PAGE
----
Did you know that not all automotive keys are made the same? It may seem surprising since every car you’ve owned seems to have had a similar key, but there are actually different types with a variety of features and all at different price points.
Aside from your traditional key, you’ll find anything from master keys to smart keys and everything in between. Take a look at the ways cars were open years ago through a traditional key and how technology has brought about modern options like the smart key.
Basic car key
The basic car key or traditional option is what you’ll find if you have an older vehicle or one that you may remember from back in the day. These are the ones that you can easily make a copy of at the hardware store and they can hook easily on your keychain. The reason that car keys have evolved from this option are many, but one reason is that they lack really any security features.
If you still have a car with a traditional key, you may have had a security alarm installed or purchased an electronic key fob to help prevent theft of your car. These inexpensive keys don’t provide any encoding, can be made with any machine that cuts metal, and are outdated since better options have come out.
In addition to your traditional car key, you may have been given a master key as well. These were meant to have copies made from them and to not be used for daily use since they were much more expensive than the basic key. Not only are they expensive to replace, but some old owners had to replace their engine management system if they were to lose them. Your used car purchase may come with a master key today.
A key that’s been around since the mid-90s would be the transponder key, which offers a more secure option than your traditional key. These actually have microchips in the key handle so that when you start your engine, the sensor can respond to activate the transponder.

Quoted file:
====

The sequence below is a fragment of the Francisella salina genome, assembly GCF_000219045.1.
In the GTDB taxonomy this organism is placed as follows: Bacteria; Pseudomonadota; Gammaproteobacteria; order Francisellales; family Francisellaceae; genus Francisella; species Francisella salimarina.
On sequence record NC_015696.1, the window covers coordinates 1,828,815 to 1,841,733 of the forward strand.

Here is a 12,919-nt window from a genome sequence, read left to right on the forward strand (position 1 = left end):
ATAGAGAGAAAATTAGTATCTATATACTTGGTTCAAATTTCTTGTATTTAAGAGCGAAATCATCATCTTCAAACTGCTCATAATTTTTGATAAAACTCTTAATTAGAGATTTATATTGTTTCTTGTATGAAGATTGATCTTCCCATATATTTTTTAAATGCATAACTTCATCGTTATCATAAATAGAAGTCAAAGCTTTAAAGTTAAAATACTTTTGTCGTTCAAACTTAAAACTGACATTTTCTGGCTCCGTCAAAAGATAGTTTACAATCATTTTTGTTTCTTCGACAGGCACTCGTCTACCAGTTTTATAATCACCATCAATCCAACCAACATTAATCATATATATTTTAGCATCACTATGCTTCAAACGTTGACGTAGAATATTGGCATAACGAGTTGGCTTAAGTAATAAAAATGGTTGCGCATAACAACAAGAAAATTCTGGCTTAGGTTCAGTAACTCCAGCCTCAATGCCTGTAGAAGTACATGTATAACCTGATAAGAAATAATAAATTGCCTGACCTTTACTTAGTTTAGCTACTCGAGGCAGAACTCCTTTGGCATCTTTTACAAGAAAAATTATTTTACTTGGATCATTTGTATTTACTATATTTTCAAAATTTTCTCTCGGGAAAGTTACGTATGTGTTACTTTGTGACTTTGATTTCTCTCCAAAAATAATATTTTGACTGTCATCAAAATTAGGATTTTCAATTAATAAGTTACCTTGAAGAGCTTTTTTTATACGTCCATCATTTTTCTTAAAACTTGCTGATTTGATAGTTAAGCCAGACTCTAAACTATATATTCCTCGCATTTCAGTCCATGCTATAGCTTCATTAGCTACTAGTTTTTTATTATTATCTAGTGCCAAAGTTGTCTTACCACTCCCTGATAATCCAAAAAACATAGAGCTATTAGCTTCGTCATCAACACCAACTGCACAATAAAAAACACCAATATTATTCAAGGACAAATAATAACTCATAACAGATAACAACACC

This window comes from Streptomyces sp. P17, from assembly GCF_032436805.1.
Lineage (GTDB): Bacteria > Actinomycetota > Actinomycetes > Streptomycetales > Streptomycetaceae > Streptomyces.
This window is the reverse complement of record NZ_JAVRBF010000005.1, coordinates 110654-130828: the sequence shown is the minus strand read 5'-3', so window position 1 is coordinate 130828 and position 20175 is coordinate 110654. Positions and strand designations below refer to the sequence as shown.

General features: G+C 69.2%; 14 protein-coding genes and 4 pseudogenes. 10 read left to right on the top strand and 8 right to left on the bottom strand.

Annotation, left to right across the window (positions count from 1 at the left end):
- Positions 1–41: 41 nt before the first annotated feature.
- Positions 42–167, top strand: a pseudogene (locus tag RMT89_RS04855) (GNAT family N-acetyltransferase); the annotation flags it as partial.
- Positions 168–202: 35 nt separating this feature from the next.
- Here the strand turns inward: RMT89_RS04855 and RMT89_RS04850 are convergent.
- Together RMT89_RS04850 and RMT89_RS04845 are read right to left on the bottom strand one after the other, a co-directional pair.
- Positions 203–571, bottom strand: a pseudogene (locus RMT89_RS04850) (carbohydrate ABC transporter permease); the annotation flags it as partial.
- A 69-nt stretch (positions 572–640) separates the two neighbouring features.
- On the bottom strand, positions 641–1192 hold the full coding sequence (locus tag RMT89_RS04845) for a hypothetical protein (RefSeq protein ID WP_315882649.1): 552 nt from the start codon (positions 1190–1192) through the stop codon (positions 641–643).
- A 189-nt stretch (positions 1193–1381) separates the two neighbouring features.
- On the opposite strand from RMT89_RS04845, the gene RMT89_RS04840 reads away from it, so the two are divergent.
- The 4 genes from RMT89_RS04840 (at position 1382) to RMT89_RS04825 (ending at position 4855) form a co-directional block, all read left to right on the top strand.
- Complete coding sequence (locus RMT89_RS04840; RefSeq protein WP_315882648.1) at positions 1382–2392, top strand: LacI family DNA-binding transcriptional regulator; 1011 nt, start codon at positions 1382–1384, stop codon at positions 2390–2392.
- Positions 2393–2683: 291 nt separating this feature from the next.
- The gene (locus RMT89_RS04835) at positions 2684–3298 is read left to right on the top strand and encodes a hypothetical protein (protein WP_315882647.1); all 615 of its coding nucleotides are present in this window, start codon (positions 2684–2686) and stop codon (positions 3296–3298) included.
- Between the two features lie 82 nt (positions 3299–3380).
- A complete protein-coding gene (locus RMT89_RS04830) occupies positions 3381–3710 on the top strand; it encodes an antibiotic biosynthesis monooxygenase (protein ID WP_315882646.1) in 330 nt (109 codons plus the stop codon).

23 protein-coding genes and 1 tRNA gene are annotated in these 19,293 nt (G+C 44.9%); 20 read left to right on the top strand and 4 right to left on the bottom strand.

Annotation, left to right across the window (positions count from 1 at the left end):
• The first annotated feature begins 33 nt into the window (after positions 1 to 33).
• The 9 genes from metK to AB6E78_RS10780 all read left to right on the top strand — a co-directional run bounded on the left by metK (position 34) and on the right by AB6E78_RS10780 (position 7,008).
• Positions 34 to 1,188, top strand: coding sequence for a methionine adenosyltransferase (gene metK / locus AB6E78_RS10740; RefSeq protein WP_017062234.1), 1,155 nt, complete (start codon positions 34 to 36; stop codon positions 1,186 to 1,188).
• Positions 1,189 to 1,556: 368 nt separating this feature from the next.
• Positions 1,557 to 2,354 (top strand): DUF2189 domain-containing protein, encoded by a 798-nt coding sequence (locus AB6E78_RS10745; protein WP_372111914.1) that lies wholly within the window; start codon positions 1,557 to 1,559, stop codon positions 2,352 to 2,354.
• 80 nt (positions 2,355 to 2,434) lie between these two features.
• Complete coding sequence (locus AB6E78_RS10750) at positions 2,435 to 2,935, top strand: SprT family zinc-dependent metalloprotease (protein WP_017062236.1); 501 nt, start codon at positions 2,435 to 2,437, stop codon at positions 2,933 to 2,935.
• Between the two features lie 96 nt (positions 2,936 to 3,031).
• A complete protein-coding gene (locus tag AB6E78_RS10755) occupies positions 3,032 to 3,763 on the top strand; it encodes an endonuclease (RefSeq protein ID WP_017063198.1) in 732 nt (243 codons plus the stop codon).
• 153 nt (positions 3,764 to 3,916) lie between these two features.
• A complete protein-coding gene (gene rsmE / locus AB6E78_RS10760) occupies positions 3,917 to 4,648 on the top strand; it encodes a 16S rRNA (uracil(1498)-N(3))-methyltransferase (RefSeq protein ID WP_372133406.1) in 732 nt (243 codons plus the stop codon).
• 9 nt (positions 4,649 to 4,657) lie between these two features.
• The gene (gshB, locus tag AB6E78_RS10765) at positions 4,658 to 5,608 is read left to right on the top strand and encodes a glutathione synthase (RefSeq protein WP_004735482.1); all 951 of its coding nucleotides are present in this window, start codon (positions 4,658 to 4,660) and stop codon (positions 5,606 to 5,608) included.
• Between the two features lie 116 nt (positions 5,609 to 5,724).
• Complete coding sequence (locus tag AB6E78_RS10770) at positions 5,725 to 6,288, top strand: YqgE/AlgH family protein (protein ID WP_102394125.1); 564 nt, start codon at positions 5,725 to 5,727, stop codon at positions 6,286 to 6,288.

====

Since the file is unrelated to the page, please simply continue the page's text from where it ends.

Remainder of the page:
These can be replaced by your locksmith if lost. If you have a rolling code key version of the transponder where the key has to send a new code each time your car is used, it would be more expensive to replace when lost. These keys were the answer to car theft in the 90s.
Another popular car key is the switchblade key where the base retracts from the head of the key fob. These are great for keeping your car keys smaller in your pocket since they fold back up when not in use. It folds up like a switchblade knife and can be replaced if lost.
Remote control car key
Your favorite way to open the car, the remote control car key is the device that allows you to lock and unlock your car. Hit the button you need to lock or unlock, and many come with an alarm system too. The infrared signal or radio transmitter sends a coded message to signal to the car what to do.
Today, you have the newest version of locking and unlocking your car: the smart key. These were developed by Mercedes-Benz in the late 90s to offer a new, modern version to the old car key dilemma. They wanted to bring technology into the solution and give a new sense of protection to car security. It works as an electronic access and authorization for your system, meaning that it doesn’t actually require you to have a key to use.
You’ll simply hold on to your smart key, keep it in your pocket, and the car will work when it can sense that the smart key is within the presence of the car. Just touch a button to unlock the car and your settings will be applied, like your favorite radio station and seating position. You don’t have to ignite the engine with a key but just with a push of a button as long as the key is within distance of the car. When you walk away, your car will likely lock itself. These are great for security since they use rolling security codes that randomize the immobilizer.
If you’ve ever wondered why everyone has a different car key or what the differences are, this guide explains what the different keys do for different purposes. That’s a look at the difference between your automotive key types.